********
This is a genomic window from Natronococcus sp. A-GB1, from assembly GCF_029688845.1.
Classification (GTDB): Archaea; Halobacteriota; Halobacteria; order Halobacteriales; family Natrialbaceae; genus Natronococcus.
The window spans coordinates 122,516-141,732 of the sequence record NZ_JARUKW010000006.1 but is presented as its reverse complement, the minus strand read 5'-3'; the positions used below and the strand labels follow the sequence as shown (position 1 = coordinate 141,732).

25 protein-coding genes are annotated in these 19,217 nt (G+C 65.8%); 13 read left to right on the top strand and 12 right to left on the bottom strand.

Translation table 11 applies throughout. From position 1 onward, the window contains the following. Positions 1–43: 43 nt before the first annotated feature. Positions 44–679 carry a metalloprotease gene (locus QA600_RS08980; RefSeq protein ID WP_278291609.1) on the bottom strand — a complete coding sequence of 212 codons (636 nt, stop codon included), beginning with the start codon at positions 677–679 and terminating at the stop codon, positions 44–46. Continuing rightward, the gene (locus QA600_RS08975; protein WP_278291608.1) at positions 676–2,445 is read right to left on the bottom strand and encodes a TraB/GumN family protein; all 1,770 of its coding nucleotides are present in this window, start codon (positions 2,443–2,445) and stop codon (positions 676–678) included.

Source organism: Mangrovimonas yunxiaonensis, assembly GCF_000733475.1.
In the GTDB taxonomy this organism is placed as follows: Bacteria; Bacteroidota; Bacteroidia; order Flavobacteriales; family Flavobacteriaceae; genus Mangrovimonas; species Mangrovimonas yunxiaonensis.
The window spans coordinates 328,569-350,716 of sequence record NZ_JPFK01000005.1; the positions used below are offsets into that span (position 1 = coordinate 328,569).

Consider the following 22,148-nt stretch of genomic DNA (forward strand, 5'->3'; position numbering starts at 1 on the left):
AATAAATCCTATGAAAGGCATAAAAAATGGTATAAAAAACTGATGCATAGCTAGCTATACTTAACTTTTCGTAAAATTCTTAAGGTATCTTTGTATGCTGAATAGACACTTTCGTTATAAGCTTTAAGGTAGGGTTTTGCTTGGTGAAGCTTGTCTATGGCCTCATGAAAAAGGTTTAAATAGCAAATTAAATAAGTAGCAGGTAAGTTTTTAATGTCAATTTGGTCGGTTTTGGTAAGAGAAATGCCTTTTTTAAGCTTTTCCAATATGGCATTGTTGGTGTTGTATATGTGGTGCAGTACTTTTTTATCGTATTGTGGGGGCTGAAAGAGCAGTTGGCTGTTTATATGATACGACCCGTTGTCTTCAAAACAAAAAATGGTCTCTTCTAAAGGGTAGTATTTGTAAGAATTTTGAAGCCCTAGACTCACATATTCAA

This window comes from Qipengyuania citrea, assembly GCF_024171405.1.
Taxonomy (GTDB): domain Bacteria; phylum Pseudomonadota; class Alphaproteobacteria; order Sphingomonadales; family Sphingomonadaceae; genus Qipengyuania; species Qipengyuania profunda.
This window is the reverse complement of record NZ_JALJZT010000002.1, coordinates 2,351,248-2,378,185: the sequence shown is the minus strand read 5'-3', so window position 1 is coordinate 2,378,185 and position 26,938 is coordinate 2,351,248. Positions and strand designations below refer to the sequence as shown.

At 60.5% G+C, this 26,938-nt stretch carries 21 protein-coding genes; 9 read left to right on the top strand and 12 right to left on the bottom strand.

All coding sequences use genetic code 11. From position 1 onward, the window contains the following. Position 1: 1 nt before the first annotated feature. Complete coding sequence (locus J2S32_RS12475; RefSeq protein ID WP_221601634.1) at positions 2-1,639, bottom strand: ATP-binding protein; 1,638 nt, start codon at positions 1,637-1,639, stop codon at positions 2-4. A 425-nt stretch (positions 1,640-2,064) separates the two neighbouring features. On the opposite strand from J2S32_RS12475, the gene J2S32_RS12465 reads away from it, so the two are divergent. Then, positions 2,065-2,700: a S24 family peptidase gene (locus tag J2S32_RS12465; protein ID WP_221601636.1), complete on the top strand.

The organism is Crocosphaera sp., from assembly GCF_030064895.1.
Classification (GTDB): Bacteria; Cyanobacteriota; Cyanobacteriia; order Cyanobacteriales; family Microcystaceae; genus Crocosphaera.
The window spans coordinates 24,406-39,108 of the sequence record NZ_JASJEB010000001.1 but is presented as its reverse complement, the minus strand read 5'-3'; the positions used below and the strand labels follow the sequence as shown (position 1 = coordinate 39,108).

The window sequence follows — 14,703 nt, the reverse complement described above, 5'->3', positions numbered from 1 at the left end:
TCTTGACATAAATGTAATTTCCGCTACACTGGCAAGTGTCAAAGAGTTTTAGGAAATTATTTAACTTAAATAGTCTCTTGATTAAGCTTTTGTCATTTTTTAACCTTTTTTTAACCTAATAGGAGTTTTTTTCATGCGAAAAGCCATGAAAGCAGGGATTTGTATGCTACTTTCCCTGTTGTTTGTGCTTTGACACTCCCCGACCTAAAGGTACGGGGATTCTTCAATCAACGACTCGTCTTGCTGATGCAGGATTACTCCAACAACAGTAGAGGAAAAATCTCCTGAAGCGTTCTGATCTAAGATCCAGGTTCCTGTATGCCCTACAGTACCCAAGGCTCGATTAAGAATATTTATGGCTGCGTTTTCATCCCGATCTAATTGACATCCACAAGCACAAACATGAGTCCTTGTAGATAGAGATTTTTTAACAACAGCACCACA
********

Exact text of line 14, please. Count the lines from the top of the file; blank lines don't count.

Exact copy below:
At 60.5% G+C, this 26,938-nt stretch carries 21 protein-coding genes; 9 read left to right on the top strand and 12 right to left on the bottom strand.